How wind is changing the energy game in South Australia

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Nowhere in Australia has wind energy had as much of an impact on the existing electricity infrastructure as in South Australia.

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Nowhere in Australia has wind energy had as much of an impact on the existing electricity infrastructure as in South Australia. According to the latest figures from the Australian Energy Market Operator, wind energy accounted for more than 22 per cent of capacity and 20 per cent of supply over the past year – although it has been higher over shorter periods – and at times supplied more than 80 per cent of the state’s energy needs.

The fact that wind energy, once built, supplies energy at near zero marginal cost and lowers the wholesale price of electricity has helped push more expensive fossil fuel generation out of the system, which is why fossil fuel generators are keen to reduce the extent of the renewable energy target. In South Australia, it has forced the closure in winter of the two local coal-fired generators that once supplied nearly one-third of the state’s needs.

Wind energy, though, is challenging to manage. Wind energy is variable and not always blowing at times of peak demand. The good news is that it can be quite predictable, and the more that is put up across different regions, the less variable it becomes. And grid operators are used to dealing with variable demand.

South Australia has one of the highest penetrations of wind in the world, and accounts for around half of the wind energy installations in Australia. This graph from AEMO’s latest study into wind generation in South Australia shows how it has grown over the last five years.

The South Australian wind energy report released by the AEMO today is part of its ongoing study of the impacts of renewable generation, and will help inform its analysis of how Australia can install a 100 per cent renewable grid. Even before the country gets to 100 per cent renewables, however, the grid operators need to learn how to manage large amounts of wind and solar. Given that Australia could be headed towards 25 per cent of renewables by 2020, these are lessons that need to be absorbed fast.

One of the key findings of the report is that South Australia is not a highly interconnected system, and the full benefits of wind energy cannot be exploited until the interconnector with other states is upgraded. This graph below highlights the variability of wind, and compares it to variations in demand.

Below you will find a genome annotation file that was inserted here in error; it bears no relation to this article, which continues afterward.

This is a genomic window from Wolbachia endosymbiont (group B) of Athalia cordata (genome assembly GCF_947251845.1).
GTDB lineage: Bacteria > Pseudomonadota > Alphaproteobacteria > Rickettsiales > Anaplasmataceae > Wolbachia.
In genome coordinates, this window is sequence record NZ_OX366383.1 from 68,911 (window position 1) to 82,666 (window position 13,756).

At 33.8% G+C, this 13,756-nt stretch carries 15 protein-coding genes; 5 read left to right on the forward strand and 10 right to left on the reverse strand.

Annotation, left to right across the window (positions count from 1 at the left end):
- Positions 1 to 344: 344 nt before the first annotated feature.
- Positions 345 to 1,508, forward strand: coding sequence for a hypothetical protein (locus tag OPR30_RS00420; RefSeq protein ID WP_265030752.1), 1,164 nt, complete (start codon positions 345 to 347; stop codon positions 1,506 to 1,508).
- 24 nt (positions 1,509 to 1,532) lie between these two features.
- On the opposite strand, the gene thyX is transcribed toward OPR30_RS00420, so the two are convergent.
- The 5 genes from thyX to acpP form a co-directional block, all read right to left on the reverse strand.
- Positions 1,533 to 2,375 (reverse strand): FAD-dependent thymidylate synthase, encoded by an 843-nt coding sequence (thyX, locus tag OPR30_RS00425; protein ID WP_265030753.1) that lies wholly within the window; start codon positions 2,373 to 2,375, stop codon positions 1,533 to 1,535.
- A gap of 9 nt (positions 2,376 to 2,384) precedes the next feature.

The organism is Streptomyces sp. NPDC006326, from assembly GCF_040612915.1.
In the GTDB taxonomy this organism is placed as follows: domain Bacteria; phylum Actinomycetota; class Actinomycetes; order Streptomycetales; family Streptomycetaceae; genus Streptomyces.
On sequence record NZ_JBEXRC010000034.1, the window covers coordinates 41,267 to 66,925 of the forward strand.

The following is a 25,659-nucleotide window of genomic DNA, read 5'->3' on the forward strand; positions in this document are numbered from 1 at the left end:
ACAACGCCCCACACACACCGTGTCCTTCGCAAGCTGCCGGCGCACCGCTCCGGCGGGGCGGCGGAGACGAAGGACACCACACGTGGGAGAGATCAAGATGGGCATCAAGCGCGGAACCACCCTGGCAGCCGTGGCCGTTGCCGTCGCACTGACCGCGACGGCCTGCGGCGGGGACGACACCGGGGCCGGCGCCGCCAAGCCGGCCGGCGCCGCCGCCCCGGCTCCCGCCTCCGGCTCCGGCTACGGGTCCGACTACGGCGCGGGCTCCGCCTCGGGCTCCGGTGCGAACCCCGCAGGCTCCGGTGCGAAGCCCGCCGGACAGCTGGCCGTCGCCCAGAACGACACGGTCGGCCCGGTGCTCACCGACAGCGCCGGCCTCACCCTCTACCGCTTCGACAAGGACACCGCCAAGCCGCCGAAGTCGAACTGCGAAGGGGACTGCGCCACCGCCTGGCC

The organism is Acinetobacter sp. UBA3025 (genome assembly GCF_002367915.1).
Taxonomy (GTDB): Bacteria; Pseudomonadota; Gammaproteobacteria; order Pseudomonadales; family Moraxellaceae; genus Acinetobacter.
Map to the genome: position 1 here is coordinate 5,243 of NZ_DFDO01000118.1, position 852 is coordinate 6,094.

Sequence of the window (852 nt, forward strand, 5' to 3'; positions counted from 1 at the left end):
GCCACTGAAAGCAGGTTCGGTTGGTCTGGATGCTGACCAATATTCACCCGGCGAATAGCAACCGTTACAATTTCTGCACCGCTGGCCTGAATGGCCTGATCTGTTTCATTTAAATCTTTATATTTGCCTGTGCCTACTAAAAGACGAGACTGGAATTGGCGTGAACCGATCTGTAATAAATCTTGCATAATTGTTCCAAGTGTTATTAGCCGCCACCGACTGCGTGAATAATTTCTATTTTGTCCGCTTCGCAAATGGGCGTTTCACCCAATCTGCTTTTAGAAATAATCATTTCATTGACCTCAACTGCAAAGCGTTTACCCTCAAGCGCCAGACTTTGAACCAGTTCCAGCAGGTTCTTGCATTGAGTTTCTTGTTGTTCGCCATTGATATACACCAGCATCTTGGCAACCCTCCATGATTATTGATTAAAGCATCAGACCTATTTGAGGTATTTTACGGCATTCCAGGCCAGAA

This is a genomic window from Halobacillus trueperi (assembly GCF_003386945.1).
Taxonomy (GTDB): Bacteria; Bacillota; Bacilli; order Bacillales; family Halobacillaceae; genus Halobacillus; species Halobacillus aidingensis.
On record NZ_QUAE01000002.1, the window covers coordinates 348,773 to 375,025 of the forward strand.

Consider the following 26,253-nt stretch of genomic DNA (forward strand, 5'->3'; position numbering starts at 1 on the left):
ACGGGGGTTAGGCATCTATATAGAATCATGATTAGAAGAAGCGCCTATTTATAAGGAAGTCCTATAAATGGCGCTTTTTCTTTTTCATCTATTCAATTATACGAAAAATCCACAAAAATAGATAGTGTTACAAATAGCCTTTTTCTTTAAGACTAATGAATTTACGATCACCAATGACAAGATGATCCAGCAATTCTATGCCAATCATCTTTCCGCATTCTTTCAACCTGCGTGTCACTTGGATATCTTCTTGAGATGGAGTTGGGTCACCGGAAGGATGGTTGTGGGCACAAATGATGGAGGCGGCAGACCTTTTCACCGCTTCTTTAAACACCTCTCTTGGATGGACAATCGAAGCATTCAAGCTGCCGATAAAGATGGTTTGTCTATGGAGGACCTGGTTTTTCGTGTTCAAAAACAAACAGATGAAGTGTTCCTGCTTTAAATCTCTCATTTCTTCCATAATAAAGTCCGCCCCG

Variations in the load can be dramatic – one occasion being 545 MW in a 60 minute period. The largest variation in a five-minute period was a decrease 294 MW. “Such large short-term fluctuations in wind generation are challenging for power system operation, as system reliability needs to be maintained including sourcing alternative generation at short notice,” the AEMO notes.

It should be noted that demand also swings wildly, which is why the grid has a large fleet of “fast-start” generators that can respond to sudden changes in demand – such as the 40 hours of critical peaks that the Productivity Commission said accounted for one-quarter of our bills – and to sudden outages. The challenge now is effectively doubled: the ability to meet variable demand, and handle variable supply.

Another interesting graph is this one that shows the “negative price” events in South Australia over the last few years. Negative price events occur when there is too much supply and not enough demand. They are not unique to wind because they occurred before the construction of wind farms, but their occurrence has become more frequent. In the case of the South Australia, this could be an argument for increasing the size of the interconnector with the other eastern states – thereby creating the market for the excess wind supply – or adding some sort of storage mechanism, as they are doing in King Island.

The other thing to note from the graph is that negative price events do not only occur at night at times of low demand, there are many such events during day-time and even peak periods in the afternoon. On that subject, it is worth looking at the three graphs below, which shows the differing outputs from various regions. Geographic diversification is seen as quite critical for renewables, given wind doesn’t blow and the sun doesn’t shine at the same place all of the time, which is why the Europeans are pushing for the establishment of a “super grid” that will use renewables from different regions to balance supply. European grid operators are currently signing a whole bunch of contracts for sub-sea cables that will form the basis of that grid.

In South Australia, the south-east region, these graphs below show, actually delivers more wind energy in the afternoon periods than it does at other times. The increase in the spread of turbines has meant that AEMO has nearly trebled its “peak rating” of wind turbines in the last few years to 8.5 per cent. This is expected to increase over time. And if there is a lesson from the german experience, it shows that more solar will dovetail nicely with wind generation and demand – although for the coming decades there will be significant gaps to be filled by fossil fuel generators or storage options.

The first graph is for the mid-north region, north of Adelaide, which has around 618MW of installed capacity. The second region, coastal peninsula, takes in the 325MW of wind power located on the Eyre, Yorke and Fleurieu peninsulas, while the south-east refers to 192MW of wind energy installed on the coastline near the Victorian border.

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